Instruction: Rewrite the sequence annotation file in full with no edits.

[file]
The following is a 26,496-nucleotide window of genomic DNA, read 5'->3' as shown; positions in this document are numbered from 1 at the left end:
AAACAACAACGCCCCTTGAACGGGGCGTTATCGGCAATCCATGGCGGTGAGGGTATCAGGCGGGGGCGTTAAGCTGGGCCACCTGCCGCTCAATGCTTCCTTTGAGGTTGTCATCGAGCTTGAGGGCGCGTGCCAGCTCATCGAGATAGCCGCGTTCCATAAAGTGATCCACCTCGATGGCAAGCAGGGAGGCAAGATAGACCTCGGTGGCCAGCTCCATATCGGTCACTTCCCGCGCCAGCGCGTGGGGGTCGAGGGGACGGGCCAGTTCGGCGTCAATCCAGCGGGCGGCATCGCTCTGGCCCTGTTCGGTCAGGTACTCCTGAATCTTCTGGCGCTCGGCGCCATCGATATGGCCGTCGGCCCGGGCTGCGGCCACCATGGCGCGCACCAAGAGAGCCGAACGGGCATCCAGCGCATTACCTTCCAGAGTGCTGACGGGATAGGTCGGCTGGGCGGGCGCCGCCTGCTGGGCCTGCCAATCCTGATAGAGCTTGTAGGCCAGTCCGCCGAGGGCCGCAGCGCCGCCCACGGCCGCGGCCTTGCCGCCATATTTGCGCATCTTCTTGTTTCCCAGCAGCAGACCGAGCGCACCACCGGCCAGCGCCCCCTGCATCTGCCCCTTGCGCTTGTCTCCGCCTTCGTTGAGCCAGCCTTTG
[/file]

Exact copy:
The following is a 26,496-nucleotide window of genomic DNA, read 5'->3' as shown; positions in this document are numbered from 1 at the left end:
AAACAACAACGCCCCTTGAACGGGGCGTTATCGGCAATCCATGGCGGTGAGGGTATCAGGCGGGGGCGTTAAGCTGGGCCACCTGCCGCTCAATGCTTCCTTTGAGGTTGTCATCGAGCTTGAGGGCGCGTGCCAGCTCATCGAGATAGCCGCGTTCCATAAAGTGATCCACCTCGATGGCAAGCAGGGAGGCAAGATAGACCTCGGTGGCCAGCTCCATATCGGTCACTTCCCGCGCCAGCGCGTGGGGGTCGAGGGGACGGGCCAGTTCGGCGTCAATCCAGCGGGCGGCATCGCTCTGGCCCTGTTCGGTCAGGTACTCCTGAATCTTCTGGCGCTCGGCGCCATCGATATGGCCGTCGGCCCGGGCTGCGGCCACCATGGCGCGCACCAAGAGAGCCGAACGGGCATCCAGCGCATTACCTTCCAGAGTGCTGACGGGATAGGTCGGCTGGGCGGGCGCCGCCTGCTGGGCCTGCCAATCCTGATAGAGCTTGTAGGCCAGTCCGCCGAGGGCCGCAGCGCCGCCCACGGCCGCGGCCTTGCCGCCATATTTGCGCATCTTCTTGTTTCCCAGCAGCAGACCGAGCGCACCACCGGCCAGCGCCCCCTGCATCTGCCCCTTGCGCTTGTCTCCGCCTTCGTTGAGCCAGCCTTTG